CHAPTER 5: Origin of the Species

5.1   "A Flower for Her Hair"

Page 2 »

Pualani, the delicate flower, stood at the railing of Prudence’s lanai. She wore a thin white dress decorated with pink and yellow swirls, like the colors of sunset; the hem just barely touched the tops of her twenty year-old feet. Tucked behind her left ear was a pink plumeria blossom, indicating she was spoken for. Beside her, with his hand resting above the curve of her buttocks, stood the Rinpoche, who was dressed in a tunic top and his trademark tan coulottes.

pink plumeria

 “It looks so different without all the people here,” Pualani remarked. The first and only time she’d seen Prudence’s property was during Manu’s luau. “It’s so peaceful.”

“You’ve done well, Prudence,” said the Rinpoche, looking out over the acreage.

“Thank you.” Prudence was wearing a billowly blue cotton skirt and a white blouse. Behind her right ear, indicating she was single, was a white hibiscus flower, which contrasted against the blackness of her hair. She was standing next to the Rinpoche and facing the house. “It’s a lot of work but I can’t imagine being anywhere else.”

“Anything of value requires work,” noted Pualani.

The Rinpoche grunted in agreement. “Is that Manu’s cottage, there, tucked away amid the shower trees?”

“Mh-hm,” said Pru.

“How do you get there?”

“There’s a makeshift road,” said Pru, “on the far edge of the property.” She looked south toward the volcano. “It runs down the hill then cuts in through the cane grass.” She turned around and traced her line of sight with her finger. “You can kind of see it running alongside the coconut palms.”

“Ah, yes,” he said. He turned to her. “Have you found somebody to rent it?”

“Why? Are you still interested?”

“Would you rent it to me if I were?”

“Probably not.”

white hibiscus flower

Prudence took a sip of her kalamansi martini. She was proud of herself: she was behaving. She had invited Kyle over as the aunties requested. She nearly cancelled the invitation after she’d extended it, having thought about how crass he was after she picked him up on Kapoho Road. (As if she’d actually sleep with him…)

But now here they were. She was being tolerant; she was not being unkind.

She looked at Pualani, standing so close to Kyle and obviously enamored of his attention. In the young woman she saw herself, twenty years prior. She wanted to say to the girl, Be careful with that one. She had an urge to take her aside and tell her her own story about life with the holy man, nee motivational speaker, nee country club neer-do-well. She wanted to warn her that if she got pregnant there would be serious trouble: abandonment, heartache, disillusionment, and no short measure of rage. She wanted to offer the girl some protection, the very same sort that in retrospect she would have loved to have had before getting tangled up with Kyle Weatherly. But what good would it do. Back then, she, like Pualani now, would likely have ignored any such words of caution.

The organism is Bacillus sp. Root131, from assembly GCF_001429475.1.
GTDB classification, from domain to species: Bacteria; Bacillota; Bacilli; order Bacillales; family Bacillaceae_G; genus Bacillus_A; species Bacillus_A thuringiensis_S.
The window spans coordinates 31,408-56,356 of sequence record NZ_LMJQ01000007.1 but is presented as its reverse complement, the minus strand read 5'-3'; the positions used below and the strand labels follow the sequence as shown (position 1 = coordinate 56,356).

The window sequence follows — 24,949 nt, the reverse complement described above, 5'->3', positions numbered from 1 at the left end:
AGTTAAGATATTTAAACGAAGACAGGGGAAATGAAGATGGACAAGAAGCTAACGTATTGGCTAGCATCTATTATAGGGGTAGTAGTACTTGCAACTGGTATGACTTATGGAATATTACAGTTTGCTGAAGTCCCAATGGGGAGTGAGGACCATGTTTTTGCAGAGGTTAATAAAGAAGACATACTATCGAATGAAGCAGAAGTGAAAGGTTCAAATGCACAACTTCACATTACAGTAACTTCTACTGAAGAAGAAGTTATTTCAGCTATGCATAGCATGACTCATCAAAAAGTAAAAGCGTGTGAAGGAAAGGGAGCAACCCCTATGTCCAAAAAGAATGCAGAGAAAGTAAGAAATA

(Several years from now, around the time of The Coming, as it would come to be called, Pualani would tell Pru that she knew all along that the Rinpoche was a fraud. “But he treated me well, which is somewhat surprising, and he was good in bed. I told him the second he made a misstep it would be over, though. Of course it never came to that. As we know.”)

Prudence offered her guests more wine. They accepted.

Pualani pulled gently at the top of her dress as the trades blew the fabric tightly against her skin.

The frosted clouds of sunset were tinged with pink highlights like the swirls on her dress. The sky faded into greyscale as the three of them stood on the lanai talking. As it did, Prudence decided she would say nothing to Pualani about Kyle. She would let the girl make her own mistakes. Derelict though he was, self-indulgent and untrustworthy, he wasn’t violent or abusive, so in that regard he was safe. Maybe he’d be a good for her actually: help bring her further out of her shell without doing any emotional damage.

Of course, it was a gamble. Affection always is.

grasshopper on the screen

Dinner was held at the table.

There is no dining room per se in Prudence’s house. The oval shaped, mango dining table abuts the kitchen, with its somewhat rustic, hand-hewn and rather Puna-ish cupboards. Behind the table is the sitting area, with a comfortable sofa and two mismatched side chairs just inside the front door. Both areas are fronted by wide sliding glass doors that open onto the lanai. Screens keep the bugs out.

The table was dressed in a simple white cloth and decorated with candles in glass hurricanes. The silverware was sturdy, a marriage of incomplete sets, with decorative patterns along the edges that fell just shy of what you might see in your grandmother’s house. The wine glasses were some bubble-beaded creations Prudence found in a thrift store. A white gardenia floated in a shallow bowl of water, giving off a faint perfumey scent.

“This is lovely, with the breeze coming in,” remarked Pualani. “It’s been so still for weeks now.”